For the first time, scientists have recorded how our brain moves through physical space and follows someone else’s place. The researchers used a special backpack to wirelessly monitor the brain waves of patients with epilepsy as they all walked around the empty room in search of a two-meter hidden spot.
In an article published in Nature, scientists report that the waves flowed in a different pattern suggesting that each individual’s brain drew walls and other boundaries.
Interestingly, each participant’s brain waves flowed in a similar way when they sat in a corner of the room and watched someone else walk, suggesting that these waves were also used to track other people’s movements. The study was part of NIH’s brain research through the advancement of Innovative Neurotechnologies® (BRAIN).
For the first time, we were able to directly study how a person’s brain manages the actual physical space that is shared with others. Our results suggest that our brains can use a common code to find out where we and others are in social settings.. “
Nanthia Suthana, PhD, Senior Study Author and Assistant Professor of Neurosurgery and Psychiatry at David Geffen School of Medicine, University of California, Los Angeles
Laboratory of dr. Suthane studies how the brain controls learning and memory. In this study, her team worked with a group of participants with drug-resistant epilepsy, aged 31-52 years, whose brains were surgically implanted with seizure control electrodes.
The electrodes are located in a memory center in the brain called the medial temporal lobe, which is also thought to control navigation, at least in rodents.
Over the past half century, scientists, including three Nobel Prize winners, have discovered – experiment after experiment – that neurons in this lobe, better known as network cells and set cells, act as a global positioning system. Moreover, scientists have found that the waves of low-frequency nerve activity of these cells, called theta rhythms, help rodents know where they and others are as they run through a maze or swim around a shallow pool of water.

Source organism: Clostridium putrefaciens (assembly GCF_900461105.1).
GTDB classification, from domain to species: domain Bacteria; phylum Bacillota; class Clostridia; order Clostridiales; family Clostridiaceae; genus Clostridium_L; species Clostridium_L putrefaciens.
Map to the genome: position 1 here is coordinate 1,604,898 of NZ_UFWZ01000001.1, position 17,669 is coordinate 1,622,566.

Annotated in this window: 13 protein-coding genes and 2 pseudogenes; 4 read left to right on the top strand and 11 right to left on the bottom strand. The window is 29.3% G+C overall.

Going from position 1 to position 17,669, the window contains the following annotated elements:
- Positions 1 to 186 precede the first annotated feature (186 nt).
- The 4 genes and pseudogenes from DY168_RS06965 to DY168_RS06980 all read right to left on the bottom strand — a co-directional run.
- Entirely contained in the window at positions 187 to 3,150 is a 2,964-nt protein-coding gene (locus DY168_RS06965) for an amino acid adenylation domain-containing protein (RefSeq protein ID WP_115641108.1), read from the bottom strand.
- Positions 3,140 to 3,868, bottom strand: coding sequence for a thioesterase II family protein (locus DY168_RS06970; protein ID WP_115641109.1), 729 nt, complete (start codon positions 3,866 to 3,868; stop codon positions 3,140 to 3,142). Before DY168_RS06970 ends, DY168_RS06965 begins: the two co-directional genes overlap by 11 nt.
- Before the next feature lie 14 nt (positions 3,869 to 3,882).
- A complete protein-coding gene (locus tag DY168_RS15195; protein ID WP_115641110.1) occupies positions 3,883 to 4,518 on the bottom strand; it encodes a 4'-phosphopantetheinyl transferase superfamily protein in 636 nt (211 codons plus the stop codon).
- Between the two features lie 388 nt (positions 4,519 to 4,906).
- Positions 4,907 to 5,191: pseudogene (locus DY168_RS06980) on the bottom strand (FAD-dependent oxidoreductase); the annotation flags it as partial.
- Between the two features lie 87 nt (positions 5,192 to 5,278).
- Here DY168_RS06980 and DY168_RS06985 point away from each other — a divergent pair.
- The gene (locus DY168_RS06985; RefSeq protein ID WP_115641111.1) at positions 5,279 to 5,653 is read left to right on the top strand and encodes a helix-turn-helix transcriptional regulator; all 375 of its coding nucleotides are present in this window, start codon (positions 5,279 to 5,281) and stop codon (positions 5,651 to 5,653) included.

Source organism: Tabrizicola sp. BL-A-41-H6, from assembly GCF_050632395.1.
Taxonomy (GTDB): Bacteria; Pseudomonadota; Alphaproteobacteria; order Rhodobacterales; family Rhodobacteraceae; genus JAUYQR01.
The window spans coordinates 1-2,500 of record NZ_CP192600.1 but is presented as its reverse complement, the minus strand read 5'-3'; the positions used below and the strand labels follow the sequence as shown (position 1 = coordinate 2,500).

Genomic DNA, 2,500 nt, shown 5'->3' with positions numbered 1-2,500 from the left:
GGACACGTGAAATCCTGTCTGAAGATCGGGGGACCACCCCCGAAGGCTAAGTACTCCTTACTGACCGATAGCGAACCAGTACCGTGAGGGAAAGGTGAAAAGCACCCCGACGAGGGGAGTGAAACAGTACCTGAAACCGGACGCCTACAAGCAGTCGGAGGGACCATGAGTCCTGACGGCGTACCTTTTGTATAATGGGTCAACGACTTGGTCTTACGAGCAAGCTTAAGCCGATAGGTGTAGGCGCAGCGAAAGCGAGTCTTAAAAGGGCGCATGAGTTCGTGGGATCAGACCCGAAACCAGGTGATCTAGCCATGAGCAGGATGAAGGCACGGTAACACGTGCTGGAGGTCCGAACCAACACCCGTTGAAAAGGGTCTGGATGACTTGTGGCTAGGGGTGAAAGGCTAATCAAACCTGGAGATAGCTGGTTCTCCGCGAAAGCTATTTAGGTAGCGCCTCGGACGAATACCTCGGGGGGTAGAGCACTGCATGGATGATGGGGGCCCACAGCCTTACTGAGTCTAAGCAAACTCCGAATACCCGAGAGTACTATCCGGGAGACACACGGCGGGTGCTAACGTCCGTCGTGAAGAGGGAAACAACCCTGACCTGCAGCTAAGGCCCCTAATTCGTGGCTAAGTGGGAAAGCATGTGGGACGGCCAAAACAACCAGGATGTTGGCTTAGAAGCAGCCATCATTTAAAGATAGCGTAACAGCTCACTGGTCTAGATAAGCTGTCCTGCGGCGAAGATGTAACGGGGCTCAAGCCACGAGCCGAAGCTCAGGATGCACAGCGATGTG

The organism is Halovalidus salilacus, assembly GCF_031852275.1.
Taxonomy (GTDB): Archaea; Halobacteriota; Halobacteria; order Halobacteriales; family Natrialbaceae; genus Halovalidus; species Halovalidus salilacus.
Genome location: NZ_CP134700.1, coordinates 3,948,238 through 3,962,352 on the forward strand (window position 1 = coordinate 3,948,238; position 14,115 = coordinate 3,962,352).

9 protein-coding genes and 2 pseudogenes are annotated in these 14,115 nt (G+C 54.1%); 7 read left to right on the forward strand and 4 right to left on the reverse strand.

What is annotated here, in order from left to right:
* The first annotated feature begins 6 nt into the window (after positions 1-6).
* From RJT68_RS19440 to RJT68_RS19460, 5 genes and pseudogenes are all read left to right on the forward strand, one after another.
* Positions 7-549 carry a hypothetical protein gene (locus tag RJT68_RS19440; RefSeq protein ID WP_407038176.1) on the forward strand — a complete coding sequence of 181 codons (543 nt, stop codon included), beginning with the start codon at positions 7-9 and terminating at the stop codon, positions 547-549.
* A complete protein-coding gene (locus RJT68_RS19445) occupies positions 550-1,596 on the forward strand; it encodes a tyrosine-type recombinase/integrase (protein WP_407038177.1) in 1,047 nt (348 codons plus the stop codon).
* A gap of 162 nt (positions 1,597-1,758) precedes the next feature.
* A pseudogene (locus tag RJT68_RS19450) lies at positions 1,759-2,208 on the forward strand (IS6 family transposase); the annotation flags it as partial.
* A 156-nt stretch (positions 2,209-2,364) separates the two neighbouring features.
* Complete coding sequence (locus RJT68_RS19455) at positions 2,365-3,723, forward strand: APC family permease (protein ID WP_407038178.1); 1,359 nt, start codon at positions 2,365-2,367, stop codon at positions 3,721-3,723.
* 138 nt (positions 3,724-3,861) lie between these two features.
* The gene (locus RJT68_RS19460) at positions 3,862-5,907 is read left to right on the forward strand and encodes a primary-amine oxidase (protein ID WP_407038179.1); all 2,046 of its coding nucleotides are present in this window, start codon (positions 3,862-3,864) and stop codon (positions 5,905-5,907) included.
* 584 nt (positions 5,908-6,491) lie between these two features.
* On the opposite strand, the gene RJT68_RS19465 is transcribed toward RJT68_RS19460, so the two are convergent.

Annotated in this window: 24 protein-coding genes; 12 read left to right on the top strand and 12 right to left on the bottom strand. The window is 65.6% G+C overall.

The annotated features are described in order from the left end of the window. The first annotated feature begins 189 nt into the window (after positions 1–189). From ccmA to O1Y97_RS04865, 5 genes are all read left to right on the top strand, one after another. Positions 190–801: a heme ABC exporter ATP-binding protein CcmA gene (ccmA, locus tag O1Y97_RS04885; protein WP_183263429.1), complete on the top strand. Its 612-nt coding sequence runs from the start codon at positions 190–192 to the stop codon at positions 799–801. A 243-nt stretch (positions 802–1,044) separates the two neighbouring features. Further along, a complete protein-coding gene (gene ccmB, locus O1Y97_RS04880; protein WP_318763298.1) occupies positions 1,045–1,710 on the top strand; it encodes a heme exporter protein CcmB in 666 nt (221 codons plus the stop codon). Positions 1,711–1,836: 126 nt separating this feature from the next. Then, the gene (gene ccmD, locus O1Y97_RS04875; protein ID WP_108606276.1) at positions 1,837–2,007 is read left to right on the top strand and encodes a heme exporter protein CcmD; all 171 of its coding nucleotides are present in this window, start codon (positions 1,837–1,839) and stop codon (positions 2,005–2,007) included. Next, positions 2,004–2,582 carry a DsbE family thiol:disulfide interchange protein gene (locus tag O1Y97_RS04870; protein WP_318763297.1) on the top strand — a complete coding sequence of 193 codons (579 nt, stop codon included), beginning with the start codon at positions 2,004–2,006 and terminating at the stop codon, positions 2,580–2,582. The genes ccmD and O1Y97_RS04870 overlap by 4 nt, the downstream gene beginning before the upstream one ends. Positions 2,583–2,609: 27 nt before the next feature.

“Several indirect pieces of evidence support the role of the medial temporal lobe in the way we move. But further testing of these ideas was technically difficult,” said Dr. Matthias Stangl, a postdoctoral fellow at UCLA and lead author of the article.
This study provides the most direct evidence to date that supports these ideas in humans, and is made possible by a special backpack provided by Dr. Suthane invented as part of the NIH BRAIN Initiative project.
“Many of the most important discoveries in brain research have been driven by technological advances. It is the NIH BRAIN initiative. It challenges researchers to create new tools and then use those tools to revolutionize our understanding of the brain and brain disorders,” said Dr. John Ngai, director of the NIH Brain Initiative.
At its core, the backpack contained a computer system that could be connected wirelessly to electrodes surgically implanted in the patient’s head. Recently, researchers showed that a computer can be connected to several other devices at the same time, including virtual reality glasses, eye tracks and monitors for the heart, skin and breathing.
“So far, the only ways to directly study human brain activity have required the subject to be still, whether lying in a massive brain scanner or plugged into an electrical imaging device.